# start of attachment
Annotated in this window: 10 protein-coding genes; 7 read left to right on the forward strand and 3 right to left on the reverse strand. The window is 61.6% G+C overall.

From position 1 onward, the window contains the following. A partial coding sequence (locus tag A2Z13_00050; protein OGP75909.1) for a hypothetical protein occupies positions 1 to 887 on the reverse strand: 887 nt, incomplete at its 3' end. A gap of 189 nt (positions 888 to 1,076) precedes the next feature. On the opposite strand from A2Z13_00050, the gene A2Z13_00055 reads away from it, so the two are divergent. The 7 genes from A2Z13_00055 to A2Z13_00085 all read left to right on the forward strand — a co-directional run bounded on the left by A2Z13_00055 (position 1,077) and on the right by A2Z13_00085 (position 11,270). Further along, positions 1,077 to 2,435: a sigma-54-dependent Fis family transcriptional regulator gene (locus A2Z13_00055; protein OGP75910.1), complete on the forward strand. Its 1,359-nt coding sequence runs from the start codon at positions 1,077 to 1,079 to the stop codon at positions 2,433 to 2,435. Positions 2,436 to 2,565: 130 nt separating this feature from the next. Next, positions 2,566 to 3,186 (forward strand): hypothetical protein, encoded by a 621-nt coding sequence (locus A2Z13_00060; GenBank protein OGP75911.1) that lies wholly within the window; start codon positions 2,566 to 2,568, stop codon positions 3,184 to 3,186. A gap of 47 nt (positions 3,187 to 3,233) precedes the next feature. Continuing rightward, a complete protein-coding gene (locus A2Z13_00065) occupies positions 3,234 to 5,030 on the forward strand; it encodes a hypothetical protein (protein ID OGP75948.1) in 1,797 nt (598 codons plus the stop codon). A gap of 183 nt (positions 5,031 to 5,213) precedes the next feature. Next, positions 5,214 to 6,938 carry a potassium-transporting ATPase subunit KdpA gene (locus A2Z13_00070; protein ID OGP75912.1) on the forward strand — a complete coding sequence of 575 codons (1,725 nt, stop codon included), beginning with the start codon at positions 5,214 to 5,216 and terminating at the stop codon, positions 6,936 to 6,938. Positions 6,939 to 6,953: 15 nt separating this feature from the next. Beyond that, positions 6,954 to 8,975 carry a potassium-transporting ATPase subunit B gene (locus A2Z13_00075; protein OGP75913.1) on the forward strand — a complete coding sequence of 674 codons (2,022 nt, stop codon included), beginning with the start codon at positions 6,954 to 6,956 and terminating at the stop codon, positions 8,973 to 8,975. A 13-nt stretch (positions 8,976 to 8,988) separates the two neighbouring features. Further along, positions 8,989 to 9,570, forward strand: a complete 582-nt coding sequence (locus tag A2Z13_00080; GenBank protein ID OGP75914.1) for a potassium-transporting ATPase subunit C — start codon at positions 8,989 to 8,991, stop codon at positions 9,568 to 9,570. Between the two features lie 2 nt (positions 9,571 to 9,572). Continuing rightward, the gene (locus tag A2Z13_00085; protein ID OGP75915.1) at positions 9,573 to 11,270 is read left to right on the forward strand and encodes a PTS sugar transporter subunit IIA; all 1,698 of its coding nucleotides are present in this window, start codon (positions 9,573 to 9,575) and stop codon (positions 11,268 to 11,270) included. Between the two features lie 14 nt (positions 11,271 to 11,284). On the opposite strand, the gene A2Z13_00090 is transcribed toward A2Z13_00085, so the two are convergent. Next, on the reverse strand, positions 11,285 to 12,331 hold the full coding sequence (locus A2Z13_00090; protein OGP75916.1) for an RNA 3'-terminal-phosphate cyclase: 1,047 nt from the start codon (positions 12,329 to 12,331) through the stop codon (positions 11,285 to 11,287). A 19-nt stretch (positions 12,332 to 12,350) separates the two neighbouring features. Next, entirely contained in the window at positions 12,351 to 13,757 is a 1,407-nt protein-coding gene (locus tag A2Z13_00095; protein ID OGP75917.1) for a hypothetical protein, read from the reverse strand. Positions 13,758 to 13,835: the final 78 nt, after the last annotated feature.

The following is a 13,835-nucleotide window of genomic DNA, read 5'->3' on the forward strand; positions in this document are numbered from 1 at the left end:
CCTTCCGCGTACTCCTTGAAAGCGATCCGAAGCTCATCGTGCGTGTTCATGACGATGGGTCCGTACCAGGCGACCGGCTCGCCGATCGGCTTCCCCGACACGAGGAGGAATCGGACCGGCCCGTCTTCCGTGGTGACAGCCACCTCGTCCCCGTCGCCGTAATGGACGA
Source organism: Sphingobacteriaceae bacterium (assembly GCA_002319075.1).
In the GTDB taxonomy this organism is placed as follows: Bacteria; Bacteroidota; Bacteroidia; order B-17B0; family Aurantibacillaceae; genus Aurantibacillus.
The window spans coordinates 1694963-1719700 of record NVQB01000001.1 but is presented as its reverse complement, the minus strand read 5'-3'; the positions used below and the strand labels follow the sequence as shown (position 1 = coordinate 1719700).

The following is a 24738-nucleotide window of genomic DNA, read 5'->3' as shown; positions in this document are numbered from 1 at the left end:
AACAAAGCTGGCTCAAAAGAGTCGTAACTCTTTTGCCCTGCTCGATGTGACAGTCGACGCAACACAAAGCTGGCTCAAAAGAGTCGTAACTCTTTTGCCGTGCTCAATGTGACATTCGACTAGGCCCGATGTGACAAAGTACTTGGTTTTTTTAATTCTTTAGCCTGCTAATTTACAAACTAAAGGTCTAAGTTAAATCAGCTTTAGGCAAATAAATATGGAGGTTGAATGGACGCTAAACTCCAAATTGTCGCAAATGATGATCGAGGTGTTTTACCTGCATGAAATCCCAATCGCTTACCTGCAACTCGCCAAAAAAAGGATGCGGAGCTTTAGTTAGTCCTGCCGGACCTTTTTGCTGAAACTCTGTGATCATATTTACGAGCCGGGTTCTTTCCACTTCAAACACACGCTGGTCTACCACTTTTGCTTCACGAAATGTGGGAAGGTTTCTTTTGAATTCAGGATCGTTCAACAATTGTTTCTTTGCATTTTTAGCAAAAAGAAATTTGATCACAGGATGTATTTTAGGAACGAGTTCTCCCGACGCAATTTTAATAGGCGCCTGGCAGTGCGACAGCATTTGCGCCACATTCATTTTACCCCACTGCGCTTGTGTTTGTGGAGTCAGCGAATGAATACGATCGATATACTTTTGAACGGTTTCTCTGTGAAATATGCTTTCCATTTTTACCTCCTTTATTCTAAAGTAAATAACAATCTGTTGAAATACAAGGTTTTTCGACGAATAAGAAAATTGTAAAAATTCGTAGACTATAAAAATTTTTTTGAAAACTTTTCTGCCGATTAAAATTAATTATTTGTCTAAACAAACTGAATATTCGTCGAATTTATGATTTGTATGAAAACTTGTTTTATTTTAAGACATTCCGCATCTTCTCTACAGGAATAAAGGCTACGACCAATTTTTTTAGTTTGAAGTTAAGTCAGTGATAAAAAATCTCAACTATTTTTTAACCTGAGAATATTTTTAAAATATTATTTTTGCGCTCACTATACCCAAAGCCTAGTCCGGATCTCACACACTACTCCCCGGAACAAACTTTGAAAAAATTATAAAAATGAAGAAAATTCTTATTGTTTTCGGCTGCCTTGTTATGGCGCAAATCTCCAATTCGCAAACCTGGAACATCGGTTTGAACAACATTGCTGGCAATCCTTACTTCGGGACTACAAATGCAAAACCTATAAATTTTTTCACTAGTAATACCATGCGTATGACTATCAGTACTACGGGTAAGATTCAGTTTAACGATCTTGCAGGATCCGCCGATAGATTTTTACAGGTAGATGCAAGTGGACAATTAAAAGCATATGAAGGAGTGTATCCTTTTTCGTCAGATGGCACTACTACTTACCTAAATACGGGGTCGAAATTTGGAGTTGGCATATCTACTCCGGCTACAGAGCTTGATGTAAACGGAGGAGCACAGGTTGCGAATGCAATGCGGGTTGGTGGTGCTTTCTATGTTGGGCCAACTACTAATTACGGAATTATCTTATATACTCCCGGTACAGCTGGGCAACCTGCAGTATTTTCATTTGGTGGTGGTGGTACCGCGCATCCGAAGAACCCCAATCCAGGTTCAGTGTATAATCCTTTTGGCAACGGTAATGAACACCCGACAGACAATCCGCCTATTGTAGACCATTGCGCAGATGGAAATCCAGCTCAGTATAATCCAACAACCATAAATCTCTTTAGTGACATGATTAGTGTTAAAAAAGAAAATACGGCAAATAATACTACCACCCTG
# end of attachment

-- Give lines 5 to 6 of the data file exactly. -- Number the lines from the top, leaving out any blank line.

Source organism: Sphingobacteriaceae bacterium (assembly GCA_002319075.1).
In the GTDB taxonomy this organism is placed as follows: Bacteria; Bacteroidota; Bacteroidia; order B-17B0; family Aurantibacillaceae; genus Aurantibacillus.